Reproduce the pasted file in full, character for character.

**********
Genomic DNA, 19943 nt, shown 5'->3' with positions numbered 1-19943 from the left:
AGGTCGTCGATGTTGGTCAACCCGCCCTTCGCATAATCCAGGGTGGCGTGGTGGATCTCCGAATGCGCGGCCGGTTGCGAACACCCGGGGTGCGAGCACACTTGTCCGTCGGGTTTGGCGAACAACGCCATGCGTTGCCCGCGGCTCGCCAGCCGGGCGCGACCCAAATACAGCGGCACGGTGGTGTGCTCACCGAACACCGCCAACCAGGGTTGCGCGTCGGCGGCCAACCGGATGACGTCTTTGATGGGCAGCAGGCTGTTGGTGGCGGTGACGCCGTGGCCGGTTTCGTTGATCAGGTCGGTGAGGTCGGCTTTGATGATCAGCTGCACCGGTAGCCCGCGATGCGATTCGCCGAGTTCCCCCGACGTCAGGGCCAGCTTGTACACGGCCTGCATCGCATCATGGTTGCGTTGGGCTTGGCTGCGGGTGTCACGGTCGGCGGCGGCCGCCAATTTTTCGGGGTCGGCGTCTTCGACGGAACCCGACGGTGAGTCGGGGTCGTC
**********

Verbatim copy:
Genomic DNA, 19943 nt, shown 5'->3' with positions numbered 1-19943 from the left:
AGGTCGTCGATGTTGGTCAACCCGCCCTTCGCATAATCCAGGGTGGCGTGGTGGATCTCCGAATGCGCGGCCGGTTGCGAACACCCGGGGTGCGAGCACACTTGTCCGTCGGGTTTGGCGAACAACGCCATGCGTTGCCCGCGGCTCGCCAGCCGGGCGCGACCCAAATACAGCGGCACGGTGGTGTGCTCACCGAACACCGCCAACCAGGGTTGCGCGTCGGCGGCCAACCGGATGACGTCTTTGATGGGCAGCAGGCTGTTGGTGGCGGTGACGCCGTGGCCGGTTTCGTTGATCAGGTCGGTGAGGTCGGCTTTGATGATCAGCTGCACCGGTAGCCCGCGATGCGATTCGCCGAGTTCCCCCGACGTCAGGGCCAGCTTGTACACGGCCTGCATCGCATCATGGTTGCGTTGGGCTTGGCTGCGGGTGTCACGGTCGGCGGCGGCCGCCAATTTTTCGGGGTCGGCGTCTTCGACGGAACCCGACGGTGAGTCGGGGTCGTC